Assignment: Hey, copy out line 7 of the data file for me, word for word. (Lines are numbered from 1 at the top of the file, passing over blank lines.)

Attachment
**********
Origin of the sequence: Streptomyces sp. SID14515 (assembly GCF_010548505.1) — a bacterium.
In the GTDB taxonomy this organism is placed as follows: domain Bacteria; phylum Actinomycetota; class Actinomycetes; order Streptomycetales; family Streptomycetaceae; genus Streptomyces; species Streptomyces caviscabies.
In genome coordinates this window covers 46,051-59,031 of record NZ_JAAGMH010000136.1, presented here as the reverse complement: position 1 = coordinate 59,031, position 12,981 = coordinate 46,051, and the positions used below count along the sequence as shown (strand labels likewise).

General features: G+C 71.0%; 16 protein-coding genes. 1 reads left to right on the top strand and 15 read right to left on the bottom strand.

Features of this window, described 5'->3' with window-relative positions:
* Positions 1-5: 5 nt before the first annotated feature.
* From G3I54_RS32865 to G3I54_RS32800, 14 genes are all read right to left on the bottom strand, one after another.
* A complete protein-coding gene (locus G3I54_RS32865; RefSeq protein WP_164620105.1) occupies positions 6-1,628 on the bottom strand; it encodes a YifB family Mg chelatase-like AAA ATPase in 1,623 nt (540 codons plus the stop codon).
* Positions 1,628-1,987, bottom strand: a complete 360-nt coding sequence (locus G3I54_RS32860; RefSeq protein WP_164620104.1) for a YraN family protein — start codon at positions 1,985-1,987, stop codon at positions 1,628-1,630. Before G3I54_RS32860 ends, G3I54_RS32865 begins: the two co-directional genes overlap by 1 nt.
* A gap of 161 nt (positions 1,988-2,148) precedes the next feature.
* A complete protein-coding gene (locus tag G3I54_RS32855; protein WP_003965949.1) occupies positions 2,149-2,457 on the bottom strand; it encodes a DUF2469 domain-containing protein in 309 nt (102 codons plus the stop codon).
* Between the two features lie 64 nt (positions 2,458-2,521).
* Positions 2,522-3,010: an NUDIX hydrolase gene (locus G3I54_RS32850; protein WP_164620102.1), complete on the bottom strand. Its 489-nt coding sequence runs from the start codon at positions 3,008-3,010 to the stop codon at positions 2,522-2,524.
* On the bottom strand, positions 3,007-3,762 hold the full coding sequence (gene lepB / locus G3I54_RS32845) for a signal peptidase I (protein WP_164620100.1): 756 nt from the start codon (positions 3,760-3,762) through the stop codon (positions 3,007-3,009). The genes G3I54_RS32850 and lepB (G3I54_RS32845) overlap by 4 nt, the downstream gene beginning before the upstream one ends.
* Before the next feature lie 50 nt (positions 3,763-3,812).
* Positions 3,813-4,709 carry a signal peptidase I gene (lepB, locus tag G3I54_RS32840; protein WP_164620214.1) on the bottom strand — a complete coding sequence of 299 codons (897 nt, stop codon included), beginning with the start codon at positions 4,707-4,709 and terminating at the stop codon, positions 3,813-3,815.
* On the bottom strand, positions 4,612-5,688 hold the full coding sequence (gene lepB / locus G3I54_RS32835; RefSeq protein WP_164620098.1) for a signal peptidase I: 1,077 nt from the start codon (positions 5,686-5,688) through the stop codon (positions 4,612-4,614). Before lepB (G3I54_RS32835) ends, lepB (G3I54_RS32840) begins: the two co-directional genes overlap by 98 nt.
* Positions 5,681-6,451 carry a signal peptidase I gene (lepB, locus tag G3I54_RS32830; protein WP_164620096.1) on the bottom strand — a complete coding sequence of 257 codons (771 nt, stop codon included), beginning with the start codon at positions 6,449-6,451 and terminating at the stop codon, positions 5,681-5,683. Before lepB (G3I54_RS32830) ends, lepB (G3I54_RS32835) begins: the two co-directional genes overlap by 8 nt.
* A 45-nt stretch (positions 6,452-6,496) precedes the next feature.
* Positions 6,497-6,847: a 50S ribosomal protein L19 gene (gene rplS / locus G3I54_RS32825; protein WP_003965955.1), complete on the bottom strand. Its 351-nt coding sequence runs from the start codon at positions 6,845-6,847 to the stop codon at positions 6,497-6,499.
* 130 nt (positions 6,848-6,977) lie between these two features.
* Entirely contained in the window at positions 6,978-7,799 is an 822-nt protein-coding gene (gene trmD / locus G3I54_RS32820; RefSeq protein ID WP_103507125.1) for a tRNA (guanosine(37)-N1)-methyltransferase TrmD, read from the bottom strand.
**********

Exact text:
* From G3I54_RS32865 to G3I54_RS32800, 14 genes are all read right to left on the bottom strand, one after another.